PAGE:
You have no doubt all heard about the inflationary winds currently blowing through global economies, with rising energy prices arguably the most visible effect. The US is worst hit, with annual inflation to September running at around 5.4%. In the Euro area, the corresponding figure is 3.4%. France is relatively sheltered, for now at least, with annual prices to September rising at 2.2%.
Of course inflation hits some people more than others. If you are still working, for example, your wages may rise in line with inflation, arguably making it net neutral.
We cannot explore every profile within this article, but one thing we can say with fairly high certainty, is that if you have money sitting in a savings account, over 2021 those funds are very likely to have lost purchasing power.
In economic circles the great debate is around whether this inflation will be transitory, or not. There are certainly inflationary pressures today, caused by disruptions to global supply chains post COVID, as well as other local factors. On the other side of the coin, there is an argument that inflationary pressures will be counter-balanced over time by technological advances (automation for example) which are deflationary in nature. This has certainly been the underlying trend over the last decades and these are powerful forces. The point is, nobody knows. Economists can argue the point until the cows come home and quite frankly I cannot help thinking this is clouding a more important question: What is likely to be the relationship between inflation & interest rates? For this is what will concern us most.
It is widely agreed that Covid related supply chain issues (think semiconductor chips, or transportation bottlenecks) are likely to last at least another six months, so even those convinced of the transitory inflation scenario are likely to acknowledge there will be inflationary pressures in the months to come. How will this affect us?
Let’s go back to those with a savings account (probably most of us). At best, interest on a savings account in France is now not much more than 0.50% per annum, so not even a quarter of the annual inflation rate as noted above. At these rates our money is actually losing more than one and a half percent of real purchasing power.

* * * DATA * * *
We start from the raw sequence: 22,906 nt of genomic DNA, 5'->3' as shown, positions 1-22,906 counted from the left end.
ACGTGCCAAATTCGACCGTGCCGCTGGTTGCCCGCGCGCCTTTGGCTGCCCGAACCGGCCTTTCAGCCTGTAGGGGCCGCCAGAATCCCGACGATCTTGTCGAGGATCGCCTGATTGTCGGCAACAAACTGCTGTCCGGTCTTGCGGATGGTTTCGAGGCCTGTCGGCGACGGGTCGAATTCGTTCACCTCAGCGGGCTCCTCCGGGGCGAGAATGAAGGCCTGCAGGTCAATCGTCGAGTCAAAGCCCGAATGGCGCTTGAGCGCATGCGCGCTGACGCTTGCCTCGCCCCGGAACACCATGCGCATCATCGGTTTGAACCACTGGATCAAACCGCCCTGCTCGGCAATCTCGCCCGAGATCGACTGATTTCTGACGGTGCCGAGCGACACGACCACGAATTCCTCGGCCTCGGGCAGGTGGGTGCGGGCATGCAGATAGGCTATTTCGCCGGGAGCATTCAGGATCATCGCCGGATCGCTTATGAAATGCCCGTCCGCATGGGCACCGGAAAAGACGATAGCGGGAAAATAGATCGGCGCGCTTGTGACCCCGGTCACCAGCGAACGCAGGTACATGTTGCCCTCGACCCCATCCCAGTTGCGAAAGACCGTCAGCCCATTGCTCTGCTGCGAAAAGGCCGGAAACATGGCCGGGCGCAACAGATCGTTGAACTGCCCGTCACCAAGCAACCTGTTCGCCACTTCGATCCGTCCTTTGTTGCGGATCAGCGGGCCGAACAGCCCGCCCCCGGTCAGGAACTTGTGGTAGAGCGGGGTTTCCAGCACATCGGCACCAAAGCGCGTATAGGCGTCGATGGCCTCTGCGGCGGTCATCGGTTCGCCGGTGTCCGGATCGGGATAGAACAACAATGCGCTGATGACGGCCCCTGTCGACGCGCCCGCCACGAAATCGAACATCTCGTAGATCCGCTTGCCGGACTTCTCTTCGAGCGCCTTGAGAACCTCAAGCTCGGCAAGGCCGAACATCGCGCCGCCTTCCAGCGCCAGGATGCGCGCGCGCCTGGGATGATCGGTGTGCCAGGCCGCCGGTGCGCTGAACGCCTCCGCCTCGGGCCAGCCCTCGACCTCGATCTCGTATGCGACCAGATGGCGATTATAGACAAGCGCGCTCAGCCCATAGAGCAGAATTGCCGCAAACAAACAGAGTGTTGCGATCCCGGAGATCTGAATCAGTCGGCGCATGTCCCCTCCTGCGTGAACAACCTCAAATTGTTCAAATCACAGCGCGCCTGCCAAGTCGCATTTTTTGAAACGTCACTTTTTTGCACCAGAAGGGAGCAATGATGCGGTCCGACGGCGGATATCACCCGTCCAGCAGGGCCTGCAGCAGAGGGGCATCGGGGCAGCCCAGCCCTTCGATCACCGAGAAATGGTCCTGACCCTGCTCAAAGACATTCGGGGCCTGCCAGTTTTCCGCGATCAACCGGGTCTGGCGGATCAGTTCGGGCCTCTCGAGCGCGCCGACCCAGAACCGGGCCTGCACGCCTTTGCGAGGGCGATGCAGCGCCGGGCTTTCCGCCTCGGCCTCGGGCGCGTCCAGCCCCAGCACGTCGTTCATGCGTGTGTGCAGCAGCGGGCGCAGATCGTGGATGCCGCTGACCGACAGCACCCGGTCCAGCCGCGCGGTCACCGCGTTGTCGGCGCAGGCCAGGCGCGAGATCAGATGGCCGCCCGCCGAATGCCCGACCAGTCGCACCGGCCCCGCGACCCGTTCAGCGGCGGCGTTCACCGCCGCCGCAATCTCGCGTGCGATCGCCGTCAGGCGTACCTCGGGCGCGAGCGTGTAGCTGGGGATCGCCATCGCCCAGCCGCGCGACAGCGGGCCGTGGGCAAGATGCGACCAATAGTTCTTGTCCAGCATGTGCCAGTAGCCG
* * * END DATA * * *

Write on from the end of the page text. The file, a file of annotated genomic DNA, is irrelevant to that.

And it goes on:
Hence my earlier question, what is likely to be the relationship between inflation & interest rates? We have already talked about inflation, but what about interest rates?
Interest rates are predicted to rise in the years to come, although very slowly. In Europe, for example, the European Central Bank will not want to repeat their mistake of 2011, when they raised rates in April and July, only to cut them again in November and December!
In fact the cynical view would be that interest rates are likely to rise very, very slowly indeed! The argument being that central banks (technically apolitical) will nevertheless be under enormous political pressure not to raise rates (too far). This is because governments around the world have taken on enormous amounts of debt, which is going to be very difficult to pay off without either raising taxes or cutting spending, neither of which are going to win popularity contests (aka elections). Furthermore, it will be extremely expensive for governments just to service the interest payments, if interest rates go up.
Thus for indebted governments, and indeed anybody owing money (a mortgage, for example) a little real inflation (inflation minus the rate of interest) can actually be somewhat beneficial, as it would effectively inflate away some of the debt.
So what can we takeaway from all this? Well, if we believe there is likely to be some inflation in the economy, be it in transitory bouts or in a more prolonged fashion, and if we believe interest rates are likely to remain below the rate of inflation for a notable period of time, then we have to consider whether we can afford to leave all our savings in low interest accounts, where they are likely to be eroded, in real terms, over time.
In the meantime, we can just be thankful we are not living in the US!
This article was first published in the Connexion in January 2022